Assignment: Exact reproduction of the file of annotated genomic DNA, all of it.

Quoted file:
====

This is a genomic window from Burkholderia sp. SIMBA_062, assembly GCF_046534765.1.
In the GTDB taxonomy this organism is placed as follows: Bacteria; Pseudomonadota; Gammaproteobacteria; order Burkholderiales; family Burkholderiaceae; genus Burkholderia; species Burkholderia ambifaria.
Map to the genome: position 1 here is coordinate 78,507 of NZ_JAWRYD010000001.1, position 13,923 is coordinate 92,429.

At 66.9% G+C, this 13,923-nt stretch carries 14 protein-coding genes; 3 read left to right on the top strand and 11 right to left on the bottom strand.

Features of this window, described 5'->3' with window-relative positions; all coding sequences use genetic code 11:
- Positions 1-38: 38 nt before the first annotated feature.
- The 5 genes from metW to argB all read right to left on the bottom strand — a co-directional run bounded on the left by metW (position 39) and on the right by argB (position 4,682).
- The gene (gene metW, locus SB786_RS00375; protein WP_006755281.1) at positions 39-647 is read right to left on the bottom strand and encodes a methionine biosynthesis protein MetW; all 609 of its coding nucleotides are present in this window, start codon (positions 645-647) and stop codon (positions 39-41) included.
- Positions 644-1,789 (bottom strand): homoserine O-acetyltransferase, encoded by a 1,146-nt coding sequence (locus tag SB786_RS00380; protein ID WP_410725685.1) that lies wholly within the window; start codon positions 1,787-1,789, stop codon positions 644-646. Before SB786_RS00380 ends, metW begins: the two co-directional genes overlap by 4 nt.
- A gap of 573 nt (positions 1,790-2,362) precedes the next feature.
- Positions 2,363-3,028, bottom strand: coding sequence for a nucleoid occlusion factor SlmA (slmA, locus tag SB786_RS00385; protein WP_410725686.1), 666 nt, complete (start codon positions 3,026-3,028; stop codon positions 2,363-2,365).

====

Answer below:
This is a genomic window from Burkholderia sp. SIMBA_062, assembly GCF_046534765.1.
In the GTDB taxonomy this organism is placed as follows: Bacteria; Pseudomonadota; Gammaproteobacteria; order Burkholderiales; family Burkholderiaceae; genus Burkholderia; species Burkholderia ambifaria.
Map to the genome: position 1 here is coordinate 78,507 of NZ_JAWRYD010000001.1, position 13,923 is coordinate 92,429.

At 66.9% G+C, this 13,923-nt stretch carries 14 protein-coding genes; 3 read left to right on the top strand and 11 right to left on the bottom strand.

Features of this window, described 5'->3' with window-relative positions; all coding sequences use genetic code 11:
- Positions 1-38: 38 nt before the first annotated feature.
- The 5 genes from metW to argB all read right to left on the bottom strand — a co-directional run bounded on the left by metW (position 39) and on the right by argB (position 4,682).
- The gene (gene metW, locus SB786_RS00375; protein WP_006755281.1) at positions 39-647 is read right to left on the bottom strand and encodes a methionine biosynthesis protein MetW; all 609 of its coding nucleotides are present in this window, start codon (positions 645-647) and stop codon (positions 39-41) included.
- Positions 644-1,789 (bottom strand): homoserine O-acetyltransferase, encoded by a 1,146-nt coding sequence (locus tag SB786_RS00380; protein ID WP_410725685.1) that lies wholly within the window; start codon positions 1,787-1,789, stop codon positions 644-646. Before SB786_RS00380 ends, metW begins: the two co-directional genes overlap by 4 nt.
- A gap of 573 nt (positions 1,790-2,362) precedes the next feature.
- Positions 2,363-3,028, bottom strand: coding sequence for a nucleoid occlusion factor SlmA (slmA, locus tag SB786_RS00385; protein WP_410725686.1), 666 nt, complete (start codon positions 3,026-3,028; stop codon positions 2,363-2,365).